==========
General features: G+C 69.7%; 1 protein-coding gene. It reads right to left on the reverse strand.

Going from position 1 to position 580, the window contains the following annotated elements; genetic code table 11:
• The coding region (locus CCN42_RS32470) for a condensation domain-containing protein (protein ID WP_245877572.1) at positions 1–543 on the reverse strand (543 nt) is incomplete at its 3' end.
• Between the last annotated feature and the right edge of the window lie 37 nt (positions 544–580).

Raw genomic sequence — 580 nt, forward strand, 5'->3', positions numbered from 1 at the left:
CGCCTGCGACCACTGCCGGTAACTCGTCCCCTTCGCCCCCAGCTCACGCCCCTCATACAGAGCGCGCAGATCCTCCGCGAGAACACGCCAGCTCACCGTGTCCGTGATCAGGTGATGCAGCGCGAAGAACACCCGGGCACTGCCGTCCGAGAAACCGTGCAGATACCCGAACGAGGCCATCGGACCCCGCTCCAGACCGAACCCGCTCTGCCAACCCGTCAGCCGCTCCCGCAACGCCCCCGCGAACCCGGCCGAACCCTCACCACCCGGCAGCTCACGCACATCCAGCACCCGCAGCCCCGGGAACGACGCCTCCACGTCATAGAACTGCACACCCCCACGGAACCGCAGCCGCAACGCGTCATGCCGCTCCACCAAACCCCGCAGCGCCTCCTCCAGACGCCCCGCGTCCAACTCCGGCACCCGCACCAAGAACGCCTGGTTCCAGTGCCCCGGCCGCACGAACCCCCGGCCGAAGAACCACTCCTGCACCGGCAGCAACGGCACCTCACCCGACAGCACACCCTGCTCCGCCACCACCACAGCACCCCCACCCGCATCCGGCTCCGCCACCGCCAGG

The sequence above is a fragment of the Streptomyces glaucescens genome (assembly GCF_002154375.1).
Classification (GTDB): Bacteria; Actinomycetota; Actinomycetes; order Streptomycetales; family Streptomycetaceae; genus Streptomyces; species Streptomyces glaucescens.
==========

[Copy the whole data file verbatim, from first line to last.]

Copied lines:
General features: G+C 69.7%; 1 protein-coding gene. It reads right to left on the reverse strand.

Going from position 1 to position 580, the window contains the following annotated elements; genetic code table 11:
• The coding region (locus CCN42_RS32470) for a condensation domain-containing protein (protein ID WP_245877572.1) at positions 1–543 on the reverse strand (543 nt) is incomplete at its 3' end.
• Between the last annotated feature and the right edge of the window lie 37 nt (positions 544–580).

Raw genomic sequence — 580 nt, forward strand, 5'->3', positions numbered from 1 at the left:
CGCCTGCGACCACTGCCGGTAACTCGTCCCCTTCGCCCCCAGCTCACGCCCCTCATACAGAGCGCGCAGATCCTCCGCGAGAACACGCCAGCTCACCGTGTCCGTGATCAGGTGATGCAGCGCGAAGAACACCCGGGCACTGCCGTCCGAGAAACCGTGCAGATACCCGAACGAGGCCATCGGACCCCGCTCCAGACCGAACCCGCTCTGCCAACCCGTCAGCCGCTCCCGCAACGCCCCCGCGAACCCGGCCGAACCCTCACCACCCGGCAGCTCACGCACATCCAGCACCCGCAGCCCCGGGAACGACGCCTCCACGTCATAGAACTGCACACCCCCACGGAACCGCAGCCGCAACGCGTCATGCCGCTCCACCAAACCCCGCAGCGCCTCCTCCAGACGCCCCGCGTCCAACTCCGGCACCCGCACCAAGAACGCCTGGTTCCAGTGCCCCGGCCGCACGAACCCCCGGCCGAAGAACCACTCCTGCACCGGCAGCAACGGCACCTCACCCGACAGCACACCCTGCTCCGCCACCACCACAGCACCCCCACCCGCATCCGGCTCCGCCACCGCCAGG

The sequence above is a fragment of the Streptomyces glaucescens genome (assembly GCF_002154375.1).
Classification (GTDB): Bacteria; Actinomycetota; Actinomycetes; order Streptomycetales; family Streptomycetaceae; genus Streptomyces; species Streptomyces glaucescens.